Greg Palast is one of the best American investigative reporters, which is perhaps why his reports are rarely aired in the United States. While Palast has broken a host of stories ranging from the purging of Florida’s voter rolls in 2000 to similar efforts in Ohio in 2004, Palast has gained little recognition in the United States. Despite two bestselling books–The Best Democracy Money Can Buy and the original version of Armed Madhouse: From Baghdad to New Orleans–Sordid Secrets and Strange Tales of a White House Gone Wild–the majority of Palast’s reports air on the BBC and are ignored by the corporate media in the United States. Even Karl Rove, advisor to President George W. Bush, has noted with glee that “no national press has picked up Palast’s investigations.”
This edition of Armed Madhouse–subtitled “From Baghdad to New Orleans–Sordid Secrets & Strange Tales of a White House GONE WILD”–is a reissue of the original 2006 book, expanded and updated to include two new chapters exploring how the Republican Party is planning to steal the 2008 election and the politics of Katrina. These new chapters join chapters exploring Osama bin Laden, the “War on Terror,” corporate power, election fraud, and wealth and poverty in the United States. Palast links the United States’ foreign policy to its economic policy, showing how the policies of economic warfare employed in occupied Iraq are similar to the class war waged in the United States by the wealthy on the poor. Palast makes compelling arguments that the ruling class in the United States–and yes, he pulls no punches and uses the terms of “class war”–is making billions off the backs of workers in the United States. Taking this argument further, Palast argues that the concern over “election reform” and stolen elections in the United States is a component of this class war. Palast’s reporting is fresh and he packs an incredible amount of original insight into this nearly 400-page book.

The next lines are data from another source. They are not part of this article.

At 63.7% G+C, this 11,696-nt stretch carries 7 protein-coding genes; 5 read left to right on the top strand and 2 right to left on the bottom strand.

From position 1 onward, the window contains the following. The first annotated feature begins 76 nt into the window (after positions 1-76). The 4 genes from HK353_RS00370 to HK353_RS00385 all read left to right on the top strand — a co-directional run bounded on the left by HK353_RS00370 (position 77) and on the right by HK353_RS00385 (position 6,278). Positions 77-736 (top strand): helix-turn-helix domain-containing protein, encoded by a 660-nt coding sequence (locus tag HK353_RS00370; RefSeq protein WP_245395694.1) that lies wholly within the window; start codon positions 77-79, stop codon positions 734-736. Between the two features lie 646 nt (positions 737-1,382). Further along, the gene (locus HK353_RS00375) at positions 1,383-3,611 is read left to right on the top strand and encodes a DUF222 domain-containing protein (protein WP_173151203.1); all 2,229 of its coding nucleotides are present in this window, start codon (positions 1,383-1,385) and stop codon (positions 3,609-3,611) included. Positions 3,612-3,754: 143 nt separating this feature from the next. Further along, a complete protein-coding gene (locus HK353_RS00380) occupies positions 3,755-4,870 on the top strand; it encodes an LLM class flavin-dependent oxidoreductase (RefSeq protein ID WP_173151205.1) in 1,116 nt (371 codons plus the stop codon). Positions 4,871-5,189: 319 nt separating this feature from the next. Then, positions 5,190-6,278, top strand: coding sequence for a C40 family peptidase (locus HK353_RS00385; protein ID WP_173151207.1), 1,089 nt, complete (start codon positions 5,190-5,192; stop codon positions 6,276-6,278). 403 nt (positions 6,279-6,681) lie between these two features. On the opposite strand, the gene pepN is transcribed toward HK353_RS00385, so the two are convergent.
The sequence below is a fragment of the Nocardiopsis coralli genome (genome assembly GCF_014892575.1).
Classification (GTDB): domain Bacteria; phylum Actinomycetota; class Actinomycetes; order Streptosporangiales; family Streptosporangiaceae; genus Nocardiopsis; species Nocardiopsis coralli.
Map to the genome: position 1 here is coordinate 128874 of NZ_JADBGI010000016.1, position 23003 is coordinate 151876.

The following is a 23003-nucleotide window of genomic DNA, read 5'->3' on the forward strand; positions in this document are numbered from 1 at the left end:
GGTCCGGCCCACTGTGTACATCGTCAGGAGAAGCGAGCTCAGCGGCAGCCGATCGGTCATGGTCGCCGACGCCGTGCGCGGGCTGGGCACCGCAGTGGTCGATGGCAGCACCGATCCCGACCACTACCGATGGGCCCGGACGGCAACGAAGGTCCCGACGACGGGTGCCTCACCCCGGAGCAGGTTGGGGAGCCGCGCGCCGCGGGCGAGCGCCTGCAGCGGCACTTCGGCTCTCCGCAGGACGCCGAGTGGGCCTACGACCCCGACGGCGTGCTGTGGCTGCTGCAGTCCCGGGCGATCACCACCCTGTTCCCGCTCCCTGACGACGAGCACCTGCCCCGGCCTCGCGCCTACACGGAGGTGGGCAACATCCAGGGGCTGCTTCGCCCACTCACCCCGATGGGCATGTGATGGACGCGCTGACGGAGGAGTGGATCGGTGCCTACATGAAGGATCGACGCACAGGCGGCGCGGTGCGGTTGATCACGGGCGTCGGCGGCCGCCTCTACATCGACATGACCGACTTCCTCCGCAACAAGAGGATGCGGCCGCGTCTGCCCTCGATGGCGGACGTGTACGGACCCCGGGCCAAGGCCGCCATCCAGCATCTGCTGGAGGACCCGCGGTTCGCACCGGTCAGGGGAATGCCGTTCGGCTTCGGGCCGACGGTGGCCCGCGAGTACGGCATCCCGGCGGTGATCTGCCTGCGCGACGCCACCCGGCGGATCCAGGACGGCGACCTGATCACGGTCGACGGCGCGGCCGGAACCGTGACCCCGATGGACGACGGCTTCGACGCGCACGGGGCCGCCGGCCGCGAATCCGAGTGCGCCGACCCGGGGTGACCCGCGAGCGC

While Armed Madhouse is full of important and useful information, Palast’s writing style is at best irritating and at worst downright distracting. The book tends to meander and rapidly move from topic to topic, and while Palast says in his introduction that each chapter is meant to stand on its own, his writing within each of the chapters is occasionally muddled and difficult to follow. Thankfully for readers who are put off by Palast’s style, the book is well-indexed and the information can be easily retrieved using the index.
In his introduction, Palast asserts that he is “not a nice guy” and that argues that his book will present the facts as he finds them, regardless of whom they implicate. This is precisely what the role of a journalist should be and precisely what is missing in the corporate media’s deference to government and corporate power. Despite Palast’s somewhat irritating writing style, his reports irritate the right people–those in power–and provide important information for those working to transform society.
Greg Palast, Armed Madhouse: From Baghdad to New Orleans–Sordid Secrets and Strange Tales of a White House Gone Wild, (Plume, 2007).